Corruption is based on access and to a lesser extent need. Greed is a deadly sin but if you asked the greedy person why they stole, went into debt, or simply why they needed more they would have a very good rationale. Many would point to everyone around them and the material wealth we all display. I had to keep up with the Jones family is a very real argument when what you own defines your self-worth.

There is American society in a nut shell and when the inevitability of acquiring more on a borrowed dollar comes to a screeching halt many people will find any way possible to continue the charade. Transpose this viewpoint upon our country and you have a small window of truth as to why the insanity continues at the highest levels of our corporations and government.

Owning and running small businesses for years gave me one gem in regards to human greed:

"Only the people you trust can steal from you." Love the irony.

kelly said...

As a Certified Fraud Examiner working for a Sheriff's Office (not Deschutes County) I can tell you that we are starting to see a lot more embezzlement cases. Some people think it is the economy. I tend to think it is that people have not been paying attention to the books and now that they have to pay attention to the books they find the funny business.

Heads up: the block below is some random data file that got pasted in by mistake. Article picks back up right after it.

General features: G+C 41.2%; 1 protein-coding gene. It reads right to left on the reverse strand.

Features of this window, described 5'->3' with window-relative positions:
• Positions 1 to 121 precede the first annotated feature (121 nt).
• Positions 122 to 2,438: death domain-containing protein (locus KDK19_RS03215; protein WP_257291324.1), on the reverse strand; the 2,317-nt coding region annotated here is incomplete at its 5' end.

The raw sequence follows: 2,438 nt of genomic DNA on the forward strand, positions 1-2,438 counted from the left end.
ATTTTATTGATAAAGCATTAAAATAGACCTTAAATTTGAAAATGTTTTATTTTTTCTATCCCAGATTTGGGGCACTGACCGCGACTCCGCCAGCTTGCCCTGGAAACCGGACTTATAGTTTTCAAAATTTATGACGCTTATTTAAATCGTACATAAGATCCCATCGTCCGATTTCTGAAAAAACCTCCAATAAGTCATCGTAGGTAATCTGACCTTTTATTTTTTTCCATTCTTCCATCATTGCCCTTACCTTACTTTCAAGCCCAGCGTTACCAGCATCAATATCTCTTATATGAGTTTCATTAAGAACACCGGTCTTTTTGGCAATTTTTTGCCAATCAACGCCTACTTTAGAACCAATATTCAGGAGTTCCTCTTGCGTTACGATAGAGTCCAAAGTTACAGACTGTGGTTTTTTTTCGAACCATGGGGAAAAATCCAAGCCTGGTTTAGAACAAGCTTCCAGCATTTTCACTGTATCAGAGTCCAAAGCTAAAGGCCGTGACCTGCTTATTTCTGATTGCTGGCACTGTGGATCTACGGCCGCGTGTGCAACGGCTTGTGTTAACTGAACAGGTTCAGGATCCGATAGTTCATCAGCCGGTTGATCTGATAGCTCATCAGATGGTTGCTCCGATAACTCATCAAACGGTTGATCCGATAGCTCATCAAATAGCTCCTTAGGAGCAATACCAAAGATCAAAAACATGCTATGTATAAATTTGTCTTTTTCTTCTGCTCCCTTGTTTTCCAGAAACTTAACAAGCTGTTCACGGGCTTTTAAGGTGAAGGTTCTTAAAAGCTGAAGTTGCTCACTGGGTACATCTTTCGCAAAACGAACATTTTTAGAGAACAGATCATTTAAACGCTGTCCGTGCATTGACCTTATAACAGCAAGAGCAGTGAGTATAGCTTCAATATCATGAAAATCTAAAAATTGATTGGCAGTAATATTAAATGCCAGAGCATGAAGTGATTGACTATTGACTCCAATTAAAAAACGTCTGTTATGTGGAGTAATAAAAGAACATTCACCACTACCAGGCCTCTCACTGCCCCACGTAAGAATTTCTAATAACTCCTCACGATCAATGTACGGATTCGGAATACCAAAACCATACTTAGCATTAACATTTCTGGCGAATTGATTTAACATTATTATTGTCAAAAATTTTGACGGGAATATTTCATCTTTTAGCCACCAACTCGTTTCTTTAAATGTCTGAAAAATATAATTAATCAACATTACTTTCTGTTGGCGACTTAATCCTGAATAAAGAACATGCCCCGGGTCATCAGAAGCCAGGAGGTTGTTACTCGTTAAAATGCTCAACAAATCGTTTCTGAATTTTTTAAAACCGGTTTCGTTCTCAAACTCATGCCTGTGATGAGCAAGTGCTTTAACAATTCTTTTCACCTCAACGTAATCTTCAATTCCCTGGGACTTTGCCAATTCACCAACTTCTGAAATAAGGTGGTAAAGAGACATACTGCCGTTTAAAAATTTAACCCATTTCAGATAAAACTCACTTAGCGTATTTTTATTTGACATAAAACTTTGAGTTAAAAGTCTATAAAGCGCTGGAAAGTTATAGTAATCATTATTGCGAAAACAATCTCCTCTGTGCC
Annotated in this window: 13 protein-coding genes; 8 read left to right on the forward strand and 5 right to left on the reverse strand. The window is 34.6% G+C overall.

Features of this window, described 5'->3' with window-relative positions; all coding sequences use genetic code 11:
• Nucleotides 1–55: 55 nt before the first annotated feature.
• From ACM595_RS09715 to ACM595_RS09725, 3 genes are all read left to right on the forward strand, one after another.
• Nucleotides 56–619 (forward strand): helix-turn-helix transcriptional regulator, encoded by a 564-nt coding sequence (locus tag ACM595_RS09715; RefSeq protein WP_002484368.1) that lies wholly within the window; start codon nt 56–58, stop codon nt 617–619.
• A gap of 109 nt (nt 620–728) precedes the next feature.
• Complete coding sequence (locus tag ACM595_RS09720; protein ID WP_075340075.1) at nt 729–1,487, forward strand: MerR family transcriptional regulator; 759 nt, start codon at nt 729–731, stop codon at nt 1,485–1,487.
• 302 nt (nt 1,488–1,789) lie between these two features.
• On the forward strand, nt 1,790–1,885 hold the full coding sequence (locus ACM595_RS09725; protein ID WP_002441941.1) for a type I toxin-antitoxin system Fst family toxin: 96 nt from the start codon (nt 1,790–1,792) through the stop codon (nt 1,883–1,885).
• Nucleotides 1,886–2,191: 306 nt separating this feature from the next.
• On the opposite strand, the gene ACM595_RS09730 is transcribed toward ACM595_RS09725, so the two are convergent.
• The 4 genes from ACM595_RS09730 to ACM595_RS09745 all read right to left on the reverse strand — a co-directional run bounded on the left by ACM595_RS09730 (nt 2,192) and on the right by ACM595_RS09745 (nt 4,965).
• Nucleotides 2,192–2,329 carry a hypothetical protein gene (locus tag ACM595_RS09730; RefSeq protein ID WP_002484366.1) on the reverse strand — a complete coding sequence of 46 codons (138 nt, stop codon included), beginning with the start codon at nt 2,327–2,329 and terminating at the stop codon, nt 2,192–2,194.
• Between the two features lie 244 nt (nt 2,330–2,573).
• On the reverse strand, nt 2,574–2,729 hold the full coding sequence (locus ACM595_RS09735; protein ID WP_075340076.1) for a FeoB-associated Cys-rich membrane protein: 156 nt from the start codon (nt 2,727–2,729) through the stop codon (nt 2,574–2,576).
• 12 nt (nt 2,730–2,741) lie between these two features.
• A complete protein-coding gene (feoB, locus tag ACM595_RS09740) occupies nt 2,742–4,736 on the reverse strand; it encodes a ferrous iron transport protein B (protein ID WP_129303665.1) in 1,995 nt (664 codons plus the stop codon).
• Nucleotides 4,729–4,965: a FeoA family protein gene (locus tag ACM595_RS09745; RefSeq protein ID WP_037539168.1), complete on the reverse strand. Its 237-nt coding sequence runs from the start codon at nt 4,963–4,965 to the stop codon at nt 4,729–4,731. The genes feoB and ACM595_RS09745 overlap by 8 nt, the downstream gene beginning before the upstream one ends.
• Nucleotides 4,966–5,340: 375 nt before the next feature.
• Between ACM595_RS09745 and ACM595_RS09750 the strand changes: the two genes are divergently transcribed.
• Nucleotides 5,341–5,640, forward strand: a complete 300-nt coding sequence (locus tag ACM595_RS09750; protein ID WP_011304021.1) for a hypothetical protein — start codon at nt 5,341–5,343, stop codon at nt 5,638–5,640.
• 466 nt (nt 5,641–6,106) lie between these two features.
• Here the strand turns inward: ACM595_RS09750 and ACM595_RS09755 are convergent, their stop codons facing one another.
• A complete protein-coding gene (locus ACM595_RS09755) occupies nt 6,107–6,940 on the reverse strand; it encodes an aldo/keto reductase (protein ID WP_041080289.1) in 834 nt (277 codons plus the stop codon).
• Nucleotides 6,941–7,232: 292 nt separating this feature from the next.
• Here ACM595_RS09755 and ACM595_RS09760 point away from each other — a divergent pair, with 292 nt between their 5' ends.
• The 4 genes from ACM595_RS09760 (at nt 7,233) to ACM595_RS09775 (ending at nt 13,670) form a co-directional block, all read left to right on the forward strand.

We did a recent case where the office manager had moved to Bend and started stealing there. She just received 76 months. That does not include the Bend charges. Hopefully those will happen.

Lots of people don't want to press charges. They just want to get their money back (which is always dubious at best) and civilly compromise.

I eventually want to work for myself over in Bend doing fraud work. Unfortunately for business owners I think there will be plenty of work.

Duncan McGeary said...

Thanks for the confirmation, Kelly.